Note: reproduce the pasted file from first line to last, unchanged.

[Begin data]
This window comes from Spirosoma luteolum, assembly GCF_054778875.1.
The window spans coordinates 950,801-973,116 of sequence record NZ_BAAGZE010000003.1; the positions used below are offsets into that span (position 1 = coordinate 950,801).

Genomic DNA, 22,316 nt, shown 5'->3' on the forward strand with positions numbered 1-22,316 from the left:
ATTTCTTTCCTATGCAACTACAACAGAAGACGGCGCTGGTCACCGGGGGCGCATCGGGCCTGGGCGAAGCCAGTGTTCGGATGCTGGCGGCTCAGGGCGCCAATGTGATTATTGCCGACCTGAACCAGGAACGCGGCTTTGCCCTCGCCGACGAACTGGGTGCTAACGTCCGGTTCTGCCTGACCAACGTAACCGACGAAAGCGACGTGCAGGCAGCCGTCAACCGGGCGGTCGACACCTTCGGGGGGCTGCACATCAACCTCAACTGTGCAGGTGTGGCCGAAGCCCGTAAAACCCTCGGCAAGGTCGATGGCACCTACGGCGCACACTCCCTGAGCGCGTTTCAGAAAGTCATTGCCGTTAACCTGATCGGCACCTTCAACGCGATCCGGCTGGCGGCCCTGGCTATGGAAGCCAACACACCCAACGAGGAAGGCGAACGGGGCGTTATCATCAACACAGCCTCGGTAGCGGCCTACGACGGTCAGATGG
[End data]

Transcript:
This window comes from Spirosoma luteolum, assembly GCF_054778875.1.
The window spans coordinates 950,801-973,116 of sequence record NZ_BAAGZE010000003.1; the positions used below are offsets into that span (position 1 = coordinate 950,801).

Genomic DNA, 22,316 nt, shown 5'->3' on the forward strand with positions numbered 1-22,316 from the left:
ATTTCTTTCCTATGCAACTACAACAGAAGACGGCGCTGGTCACCGGGGGCGCATCGGGCCTGGGCGAAGCCAGTGTTCGGATGCTGGCGGCTCAGGGCGCCAATGTGATTATTGCCGACCTGAACCAGGAACGCGGCTTTGCCCTCGCCGACGAACTGGGTGCTAACGTCCGGTTCTGCCTGACCAACGTAACCGACGAAAGCGACGTGCAGGCAGCCGTCAACCGGGCGGTCGACACCTTCGGGGGGCTGCACATCAACCTCAACTGTGCAGGTGTGGCCGAAGCCCGTAAAACCCTCGGCAAGGTCGATGGCACCTACGGCGCACACTCCCTGAGCGCGTTTCAGAAAGTCATTGCCGTTAACCTGATCGGCACCTTCAACGCGATCCGGCTGGCGGCCCTGGCTATGGAAGCCAACACACCCAACGAGGAAGGCGAACGGGGCGTTATCATCAACACAGCCTCGGTAGCGGCCTACGACGGTCAGATGG